At first, I was pretty angry about this, but my contact told me that this was not an anti Vietnam Vet or memorial stand by the State, but rather that the military plays such a huge role in the life of the State that it does not want to single out any war, or group, as being more deserving of respect than another. While this explanation calmed me a little, I would think that a State that has all that oil money (every citizens gets thousands of dollars in payment, every year) could afford to honor its war dead, but that's just me!
The site now bears the two 'Nam plaques placed by the Vietnam Veterans Motorcycle Club and several others honoring other vets. The statue of the soldier looks, to me, like a WWII vet, but the quote about what vets see I have most often seen in conjunction with Vietnam sites. I could well be wrong about this and if you know, please feel free to let me know.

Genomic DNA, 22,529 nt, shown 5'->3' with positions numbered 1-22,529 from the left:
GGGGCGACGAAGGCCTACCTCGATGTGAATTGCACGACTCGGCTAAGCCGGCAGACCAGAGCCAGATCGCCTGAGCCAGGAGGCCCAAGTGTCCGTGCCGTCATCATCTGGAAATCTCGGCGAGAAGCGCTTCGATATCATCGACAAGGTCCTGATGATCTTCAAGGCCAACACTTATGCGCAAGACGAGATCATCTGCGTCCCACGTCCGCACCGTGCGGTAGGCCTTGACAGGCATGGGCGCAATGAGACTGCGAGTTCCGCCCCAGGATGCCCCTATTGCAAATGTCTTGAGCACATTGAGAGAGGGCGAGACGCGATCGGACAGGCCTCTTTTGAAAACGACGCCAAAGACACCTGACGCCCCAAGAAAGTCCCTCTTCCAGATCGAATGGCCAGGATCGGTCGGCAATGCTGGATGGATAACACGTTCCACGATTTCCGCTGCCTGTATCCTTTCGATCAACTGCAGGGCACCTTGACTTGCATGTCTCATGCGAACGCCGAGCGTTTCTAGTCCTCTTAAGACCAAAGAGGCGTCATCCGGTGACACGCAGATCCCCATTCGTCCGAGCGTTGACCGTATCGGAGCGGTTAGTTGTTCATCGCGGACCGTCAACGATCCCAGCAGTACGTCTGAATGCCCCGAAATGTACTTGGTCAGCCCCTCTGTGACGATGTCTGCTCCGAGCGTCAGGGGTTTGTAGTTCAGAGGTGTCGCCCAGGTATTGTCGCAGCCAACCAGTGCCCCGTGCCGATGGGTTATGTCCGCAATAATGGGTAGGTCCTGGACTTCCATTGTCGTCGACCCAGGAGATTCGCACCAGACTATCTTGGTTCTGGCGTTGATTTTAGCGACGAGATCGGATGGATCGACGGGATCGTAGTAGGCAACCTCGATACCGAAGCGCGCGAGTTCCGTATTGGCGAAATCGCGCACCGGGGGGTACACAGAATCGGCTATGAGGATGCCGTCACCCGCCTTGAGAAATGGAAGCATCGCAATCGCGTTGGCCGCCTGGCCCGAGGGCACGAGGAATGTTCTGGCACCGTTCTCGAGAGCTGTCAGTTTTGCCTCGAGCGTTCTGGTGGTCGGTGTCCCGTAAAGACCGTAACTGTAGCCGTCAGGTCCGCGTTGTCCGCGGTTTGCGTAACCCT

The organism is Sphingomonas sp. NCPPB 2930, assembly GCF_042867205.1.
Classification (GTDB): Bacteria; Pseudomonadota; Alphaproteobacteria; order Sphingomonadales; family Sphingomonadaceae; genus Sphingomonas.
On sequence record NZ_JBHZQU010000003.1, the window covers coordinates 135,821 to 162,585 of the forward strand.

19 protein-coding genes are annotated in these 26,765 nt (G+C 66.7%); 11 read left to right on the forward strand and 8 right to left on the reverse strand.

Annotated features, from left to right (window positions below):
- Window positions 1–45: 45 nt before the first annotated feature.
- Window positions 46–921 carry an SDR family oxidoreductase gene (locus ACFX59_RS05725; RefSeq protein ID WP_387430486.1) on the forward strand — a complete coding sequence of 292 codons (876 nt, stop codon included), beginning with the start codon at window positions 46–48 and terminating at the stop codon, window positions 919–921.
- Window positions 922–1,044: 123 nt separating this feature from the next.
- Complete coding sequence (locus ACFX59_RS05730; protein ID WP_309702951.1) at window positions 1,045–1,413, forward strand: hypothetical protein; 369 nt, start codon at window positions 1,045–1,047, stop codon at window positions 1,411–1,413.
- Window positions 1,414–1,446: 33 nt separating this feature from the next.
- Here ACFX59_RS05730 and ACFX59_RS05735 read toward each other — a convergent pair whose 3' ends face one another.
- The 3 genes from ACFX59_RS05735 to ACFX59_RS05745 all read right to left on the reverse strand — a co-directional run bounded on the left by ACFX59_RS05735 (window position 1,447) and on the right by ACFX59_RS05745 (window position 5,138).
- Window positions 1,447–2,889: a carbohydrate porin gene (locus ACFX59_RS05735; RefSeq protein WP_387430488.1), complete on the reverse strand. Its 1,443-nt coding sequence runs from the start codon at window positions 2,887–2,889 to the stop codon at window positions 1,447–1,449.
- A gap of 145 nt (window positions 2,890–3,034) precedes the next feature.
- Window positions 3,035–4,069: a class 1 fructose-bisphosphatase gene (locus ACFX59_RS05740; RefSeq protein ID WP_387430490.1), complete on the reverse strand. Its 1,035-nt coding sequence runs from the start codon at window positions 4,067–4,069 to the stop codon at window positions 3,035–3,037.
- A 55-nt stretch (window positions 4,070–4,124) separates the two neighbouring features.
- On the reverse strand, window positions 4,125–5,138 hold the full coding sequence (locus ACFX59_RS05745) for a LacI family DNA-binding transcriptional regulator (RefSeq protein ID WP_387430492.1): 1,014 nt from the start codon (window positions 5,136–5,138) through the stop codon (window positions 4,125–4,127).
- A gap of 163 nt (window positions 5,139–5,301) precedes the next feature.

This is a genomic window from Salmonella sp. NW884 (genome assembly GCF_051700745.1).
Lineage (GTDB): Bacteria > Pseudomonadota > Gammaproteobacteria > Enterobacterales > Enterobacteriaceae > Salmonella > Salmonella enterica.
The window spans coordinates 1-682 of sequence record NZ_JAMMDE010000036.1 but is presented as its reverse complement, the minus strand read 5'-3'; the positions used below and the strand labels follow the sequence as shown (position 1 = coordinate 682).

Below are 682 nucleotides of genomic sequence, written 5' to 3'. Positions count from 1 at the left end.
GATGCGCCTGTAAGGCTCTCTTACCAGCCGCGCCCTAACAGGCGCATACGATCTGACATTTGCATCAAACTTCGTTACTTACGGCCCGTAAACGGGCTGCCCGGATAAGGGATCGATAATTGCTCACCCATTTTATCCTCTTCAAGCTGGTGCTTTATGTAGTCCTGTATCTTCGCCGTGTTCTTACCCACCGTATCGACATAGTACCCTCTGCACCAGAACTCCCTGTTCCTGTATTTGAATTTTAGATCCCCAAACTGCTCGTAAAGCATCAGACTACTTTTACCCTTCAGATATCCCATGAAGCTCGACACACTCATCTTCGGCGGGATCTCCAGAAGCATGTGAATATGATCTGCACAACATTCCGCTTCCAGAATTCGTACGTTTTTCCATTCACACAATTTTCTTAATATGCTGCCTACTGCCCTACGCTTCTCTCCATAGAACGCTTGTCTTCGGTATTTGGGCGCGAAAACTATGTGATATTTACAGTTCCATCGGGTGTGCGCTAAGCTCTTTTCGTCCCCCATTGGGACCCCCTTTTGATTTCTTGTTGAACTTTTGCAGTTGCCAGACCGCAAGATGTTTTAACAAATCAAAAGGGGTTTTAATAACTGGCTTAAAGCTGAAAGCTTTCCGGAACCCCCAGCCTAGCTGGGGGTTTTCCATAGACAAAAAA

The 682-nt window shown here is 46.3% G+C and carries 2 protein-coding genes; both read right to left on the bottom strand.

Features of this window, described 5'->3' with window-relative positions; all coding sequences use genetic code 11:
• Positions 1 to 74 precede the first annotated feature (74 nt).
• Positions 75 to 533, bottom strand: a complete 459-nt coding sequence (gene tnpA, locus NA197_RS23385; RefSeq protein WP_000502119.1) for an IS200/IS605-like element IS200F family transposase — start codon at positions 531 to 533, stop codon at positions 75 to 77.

Tuesday, April 5, 2011
My last stop in Wisconsin before returning to Milwaukee was Madison. You may recall that the Capitol was one of the major "hotbeds" of anti war activity at the time. I wondered what I might find here.
As I talked to a number of local people, I discovered that the weekend before my arrival, VVA had set up thousands of headstones in the city park to commemorate Memorial Day. I was sorry to have missed it, I think those pics might have been particularly haunting!
I did find this veterans park in patriot themed development. All the street names were something right out of our history, as seen on the park sign.
You can find more information about it here;